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Wilderness areas are large, natural areas of land which, together with their native plant and animal communities, remain essentially unchanged by modern human activity. They allow the natural processes of evolution to continue with minimal interference, which protects the existing biodiversity in a functioning natural system.

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This is important because the loss of species can have adverse impacts on the entire system.

Wilderness areas also often contain sites that are important to Aboriginal people, their landscapes a reminder of the Australian environment before colonisation.

Wilderness areas represent the largest, most pristine areas in the state's reserve system. The Wilderness Act 1987 affords declared wilderness the most secure level of protection, requiring it to be managed in a way that will maintain its pristine condition. Nearly all declared wilderness is within national parks and nature reserves and it is actively managed for fire, pests and weeds.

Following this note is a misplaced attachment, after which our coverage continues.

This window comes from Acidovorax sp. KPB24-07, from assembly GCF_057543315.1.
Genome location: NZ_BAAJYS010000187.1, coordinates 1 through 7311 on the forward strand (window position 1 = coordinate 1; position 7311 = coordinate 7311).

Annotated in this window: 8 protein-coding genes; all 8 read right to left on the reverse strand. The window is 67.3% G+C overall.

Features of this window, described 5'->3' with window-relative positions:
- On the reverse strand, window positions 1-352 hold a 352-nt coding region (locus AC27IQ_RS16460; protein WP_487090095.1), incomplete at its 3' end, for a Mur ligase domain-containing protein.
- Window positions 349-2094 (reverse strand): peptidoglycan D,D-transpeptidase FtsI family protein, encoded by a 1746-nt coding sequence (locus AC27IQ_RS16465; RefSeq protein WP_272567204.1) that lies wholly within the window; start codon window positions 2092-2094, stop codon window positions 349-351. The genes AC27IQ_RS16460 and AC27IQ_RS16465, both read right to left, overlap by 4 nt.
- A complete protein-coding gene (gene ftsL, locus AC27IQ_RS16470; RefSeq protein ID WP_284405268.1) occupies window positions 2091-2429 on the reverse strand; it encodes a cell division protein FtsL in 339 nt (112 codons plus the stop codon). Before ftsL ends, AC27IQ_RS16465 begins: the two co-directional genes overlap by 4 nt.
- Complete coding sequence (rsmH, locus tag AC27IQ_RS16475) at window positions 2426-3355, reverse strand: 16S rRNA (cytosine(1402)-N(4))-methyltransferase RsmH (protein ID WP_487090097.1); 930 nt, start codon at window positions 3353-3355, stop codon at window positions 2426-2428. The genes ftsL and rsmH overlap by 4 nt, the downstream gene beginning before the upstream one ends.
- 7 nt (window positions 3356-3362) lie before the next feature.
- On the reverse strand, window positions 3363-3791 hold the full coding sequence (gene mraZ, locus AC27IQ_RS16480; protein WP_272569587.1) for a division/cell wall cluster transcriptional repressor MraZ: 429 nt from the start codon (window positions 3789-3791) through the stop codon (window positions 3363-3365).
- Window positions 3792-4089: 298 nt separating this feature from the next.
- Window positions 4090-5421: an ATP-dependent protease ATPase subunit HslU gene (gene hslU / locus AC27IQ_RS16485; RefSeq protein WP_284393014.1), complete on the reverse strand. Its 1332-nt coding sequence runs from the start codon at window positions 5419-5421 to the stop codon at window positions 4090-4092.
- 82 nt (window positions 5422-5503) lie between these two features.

Worldwide wilderness is a scarce and diminishing resource which needs protecting to ensure it will be available for the benefit and enjoyment of future generations. The declaration of wilderness not only acknowledges the conservation significance of these areas but also their aesthetic and spiritual significance. NSW is one of the few developed places in the world where wilderness still exists and is among the first Australian states to legislate for wilderness protection.